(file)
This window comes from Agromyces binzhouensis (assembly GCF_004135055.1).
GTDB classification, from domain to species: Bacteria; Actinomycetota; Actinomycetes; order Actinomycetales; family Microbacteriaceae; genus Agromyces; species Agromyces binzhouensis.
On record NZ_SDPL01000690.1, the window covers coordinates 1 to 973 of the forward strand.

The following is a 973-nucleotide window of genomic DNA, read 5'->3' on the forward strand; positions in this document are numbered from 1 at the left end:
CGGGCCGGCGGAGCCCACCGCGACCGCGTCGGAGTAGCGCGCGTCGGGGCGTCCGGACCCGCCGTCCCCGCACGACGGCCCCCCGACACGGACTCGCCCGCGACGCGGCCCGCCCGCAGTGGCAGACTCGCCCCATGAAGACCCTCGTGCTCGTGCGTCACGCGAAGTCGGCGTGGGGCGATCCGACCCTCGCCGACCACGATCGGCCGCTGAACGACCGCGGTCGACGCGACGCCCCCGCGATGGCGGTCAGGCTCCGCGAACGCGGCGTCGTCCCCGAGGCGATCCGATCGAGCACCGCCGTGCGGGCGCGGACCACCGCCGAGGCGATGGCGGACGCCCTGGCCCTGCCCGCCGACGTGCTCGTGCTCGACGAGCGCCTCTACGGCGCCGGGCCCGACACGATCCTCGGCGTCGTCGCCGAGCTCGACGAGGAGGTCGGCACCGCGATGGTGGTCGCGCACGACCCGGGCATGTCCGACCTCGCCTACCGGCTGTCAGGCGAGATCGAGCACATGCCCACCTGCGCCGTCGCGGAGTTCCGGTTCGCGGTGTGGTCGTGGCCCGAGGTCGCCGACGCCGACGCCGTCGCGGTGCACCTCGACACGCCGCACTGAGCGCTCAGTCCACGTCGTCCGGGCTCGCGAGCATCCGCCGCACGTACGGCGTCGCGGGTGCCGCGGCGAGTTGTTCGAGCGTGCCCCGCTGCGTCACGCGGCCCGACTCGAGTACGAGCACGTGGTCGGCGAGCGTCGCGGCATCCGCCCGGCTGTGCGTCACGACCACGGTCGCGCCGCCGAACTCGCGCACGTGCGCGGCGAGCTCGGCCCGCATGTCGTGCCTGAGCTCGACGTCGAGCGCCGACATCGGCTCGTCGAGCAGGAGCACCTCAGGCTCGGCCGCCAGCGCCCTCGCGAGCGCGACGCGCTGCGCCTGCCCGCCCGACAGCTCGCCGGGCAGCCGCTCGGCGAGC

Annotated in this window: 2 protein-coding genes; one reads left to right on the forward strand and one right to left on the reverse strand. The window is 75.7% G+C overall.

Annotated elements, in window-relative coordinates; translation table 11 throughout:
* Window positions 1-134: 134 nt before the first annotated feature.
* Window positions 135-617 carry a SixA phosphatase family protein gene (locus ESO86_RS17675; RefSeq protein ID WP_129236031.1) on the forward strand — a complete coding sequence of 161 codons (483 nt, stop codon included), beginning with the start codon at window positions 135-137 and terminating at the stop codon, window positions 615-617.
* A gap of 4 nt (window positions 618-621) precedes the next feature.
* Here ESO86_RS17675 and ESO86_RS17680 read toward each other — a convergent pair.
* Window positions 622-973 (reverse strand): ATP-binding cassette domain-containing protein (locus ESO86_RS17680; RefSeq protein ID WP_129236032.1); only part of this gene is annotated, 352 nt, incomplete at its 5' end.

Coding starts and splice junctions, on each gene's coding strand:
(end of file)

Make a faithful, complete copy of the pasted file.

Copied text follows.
This window comes from Agromyces binzhouensis (assembly GCF_004135055.1).
GTDB classification, from domain to species: Bacteria; Actinomycetota; Actinomycetes; order Actinomycetales; family Microbacteriaceae; genus Agromyces; species Agromyces binzhouensis.
On record NZ_SDPL01000690.1, the window covers coordinates 1 to 973 of the forward strand.

The following is a 973-nucleotide window of genomic DNA, read 5'->3' on the forward strand; positions in this document are numbered from 1 at the left end:
CGGGCCGGCGGAGCCCACCGCGACCGCGTCGGAGTAGCGCGCGTCGGGGCGTCCGGACCCGCCGTCCCCGCACGACGGCCCCCCGACACGGACTCGCCCGCGACGCGGCCCGCCCGCAGTGGCAGACTCGCCCCATGAAGACCCTCGTGCTCGTGCGTCACGCGAAGTCGGCGTGGGGCGATCCGACCCTCGCCGACCACGATCGGCCGCTGAACGACCGCGGTCGACGCGACGCCCCCGCGATGGCGGTCAGGCTCCGCGAACGCGGCGTCGTCCCCGAGGCGATCCGATCGAGCACCGCCGTGCGGGCGCGGACCACCGCCGAGGCGATGGCGGACGCCCTGGCCCTGCCCGCCGACGTGCTCGTGCTCGACGAGCGCCTCTACGGCGCCGGGCCCGACACGATCCTCGGCGTCGTCGCCGAGCTCGACGAGGAGGTCGGCACCGCGATGGTGGTCGCGCACGACCCGGGCATGTCCGACCTCGCCTACCGGCTGTCAGGCGAGATCGAGCACATGCCCACCTGCGCCGTCGCGGAGTTCCGGTTCGCGGTGTGGTCGTGGCCCGAGGTCGCCGACGCCGACGCCGTCGCGGTGCACCTCGACACGCCGCACTGAGCGCTCAGTCCACGTCGTCCGGGCTCGCGAGCATCCGCCGCACGTACGGCGTCGCGGGTGCCGCGGCGAGTTGTTCGAGCGTGCCCCGCTGCGTCACGCGGCCCGACTCGAGTACGAGCACGTGGTCGGCGAGCGTCGCGGCATCCGCCCGGCTGTGCGTCACGACCACGGTCGCGCCGCCGAACTCGCGCACGTGCGCGGCGAGCTCGGCCCGCATGTCGTGCCTGAGCTCGACGTCGAGCGCCGACATCGGCTCGTCGAGCAGGAGCACCTCAGGCTCGGCCGCCAGCGCCCTCGCGAGCGCGACGCGCTGCGCCTGCCCGCCCGACAGCTCGCCGGGCAGCCGCTCGGCGAGC

Annotated in this window: 2 protein-coding genes; one reads left to right on the forward strand and one right to left on the reverse strand. The window is 75.7% G+C overall.

Annotated elements, in window-relative coordinates; translation table 11 throughout:
* Window positions 1-134: 134 nt before the first annotated feature.
* Window positions 135-617 carry a SixA phosphatase family protein gene (locus ESO86_RS17675; RefSeq protein ID WP_129236031.1) on the forward strand — a complete coding sequence of 161 codons (483 nt, stop codon included), beginning with the start codon at window positions 135-137 and terminating at the stop codon, window positions 615-617.
* A gap of 4 nt (window positions 618-621) precedes the next feature.
* Here ESO86_RS17675 and ESO86_RS17680 read toward each other — a convergent pair.
* Window positions 622-973 (reverse strand): ATP-binding cassette domain-containing protein (locus ESO86_RS17680; RefSeq protein ID WP_129236032.1); only part of this gene is annotated, 352 nt, incomplete at its 5' end.

Coding starts and splice junctions, on each gene's coding strand: